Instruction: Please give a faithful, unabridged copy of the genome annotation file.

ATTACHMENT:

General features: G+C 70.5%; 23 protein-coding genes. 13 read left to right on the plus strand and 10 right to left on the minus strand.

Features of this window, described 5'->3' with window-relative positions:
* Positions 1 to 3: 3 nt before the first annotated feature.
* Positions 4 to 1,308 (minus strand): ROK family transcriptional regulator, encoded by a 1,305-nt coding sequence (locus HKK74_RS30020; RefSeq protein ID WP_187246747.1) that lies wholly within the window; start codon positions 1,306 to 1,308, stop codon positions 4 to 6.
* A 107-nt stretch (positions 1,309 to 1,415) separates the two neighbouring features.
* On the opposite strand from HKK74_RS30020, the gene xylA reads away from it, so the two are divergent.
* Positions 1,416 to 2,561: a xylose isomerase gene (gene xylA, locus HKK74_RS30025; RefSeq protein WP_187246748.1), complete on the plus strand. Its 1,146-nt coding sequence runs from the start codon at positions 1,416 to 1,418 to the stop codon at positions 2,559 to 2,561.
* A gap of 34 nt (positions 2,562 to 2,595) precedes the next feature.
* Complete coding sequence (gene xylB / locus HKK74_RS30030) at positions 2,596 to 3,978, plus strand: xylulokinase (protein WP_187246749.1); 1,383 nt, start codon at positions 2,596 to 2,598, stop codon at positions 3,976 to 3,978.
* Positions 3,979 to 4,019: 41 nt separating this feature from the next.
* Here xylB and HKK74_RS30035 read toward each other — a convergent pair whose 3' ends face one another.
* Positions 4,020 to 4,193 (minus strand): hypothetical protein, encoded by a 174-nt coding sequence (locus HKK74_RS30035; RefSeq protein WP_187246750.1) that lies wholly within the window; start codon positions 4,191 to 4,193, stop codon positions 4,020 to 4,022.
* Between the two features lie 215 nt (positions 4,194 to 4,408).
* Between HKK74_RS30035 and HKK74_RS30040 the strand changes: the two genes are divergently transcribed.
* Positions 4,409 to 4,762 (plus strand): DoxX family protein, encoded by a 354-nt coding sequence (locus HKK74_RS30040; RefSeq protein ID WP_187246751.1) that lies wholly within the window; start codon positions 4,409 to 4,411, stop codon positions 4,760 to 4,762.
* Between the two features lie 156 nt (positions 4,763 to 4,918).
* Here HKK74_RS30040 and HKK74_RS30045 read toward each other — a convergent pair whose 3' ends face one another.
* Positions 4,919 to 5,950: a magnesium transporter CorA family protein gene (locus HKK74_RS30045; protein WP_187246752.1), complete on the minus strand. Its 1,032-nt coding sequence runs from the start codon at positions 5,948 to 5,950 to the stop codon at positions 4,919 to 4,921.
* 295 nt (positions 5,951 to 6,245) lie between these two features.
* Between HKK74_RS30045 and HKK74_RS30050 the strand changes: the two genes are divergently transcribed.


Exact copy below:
General features: G+C 70.5%; 23 protein-coding genes. 13 read left to right on the plus strand and 10 right to left on the minus strand.

Features of this window, described 5'->3' with window-relative positions:
* Positions 1 to 3: 3 nt before the first annotated feature.
* Positions 4 to 1,308 (minus strand): ROK family transcriptional regulator, encoded by a 1,305-nt coding sequence (locus HKK74_RS30020; RefSeq protein ID WP_187246747.1) that lies wholly within the window; start codon positions 1,306 to 1,308, stop codon positions 4 to 6.
* A 107-nt stretch (positions 1,309 to 1,415) separates the two neighbouring features.
* On the opposite strand from HKK74_RS30020, the gene xylA reads away from it, so the two are divergent.
* Positions 1,416 to 2,561: a xylose isomerase gene (gene xylA, locus HKK74_RS30025; RefSeq protein WP_187246748.1), complete on the plus strand. Its 1,146-nt coding sequence runs from the start codon at positions 1,416 to 1,418 to the stop codon at positions 2,559 to 2,561.
* A gap of 34 nt (positions 2,562 to 2,595) precedes the next feature.
* Complete coding sequence (gene xylB / locus HKK74_RS30030) at positions 2,596 to 3,978, plus strand: xylulokinase (protein WP_187246749.1); 1,383 nt, start codon at positions 2,596 to 2,598, stop codon at positions 3,976 to 3,978.
* Positions 3,979 to 4,019: 41 nt separating this feature from the next.
* Here xylB and HKK74_RS30035 read toward each other — a convergent pair whose 3' ends face one another.
* Positions 4,020 to 4,193 (minus strand): hypothetical protein, encoded by a 174-nt coding sequence (locus HKK74_RS30035; RefSeq protein WP_187246750.1) that lies wholly within the window; start codon positions 4,191 to 4,193, stop codon positions 4,020 to 4,022.
* Between the two features lie 215 nt (positions 4,194 to 4,408).
* Between HKK74_RS30035 and HKK74_RS30040 the strand changes: the two genes are divergently transcribed.
* Positions 4,409 to 4,762 (plus strand): DoxX family protein, encoded by a 354-nt coding sequence (locus HKK74_RS30040; RefSeq protein ID WP_187246751.1) that lies wholly within the window; start codon positions 4,409 to 4,411, stop codon positions 4,760 to 4,762.
* Between the two features lie 156 nt (positions 4,763 to 4,918).
* Here HKK74_RS30040 and HKK74_RS30045 read toward each other — a convergent pair whose 3' ends face one another.
* Positions 4,919 to 5,950: a magnesium transporter CorA family protein gene (locus HKK74_RS30045; protein WP_187246752.1), complete on the minus strand. Its 1,032-nt coding sequence runs from the start codon at positions 5,948 to 5,950 to the stop codon at positions 4,919 to 4,921.
* 295 nt (positions 5,951 to 6,245) lie between these two features.
* Between HKK74_RS30045 and HKK74_RS30050 the strand changes: the two genes are divergently transcribed.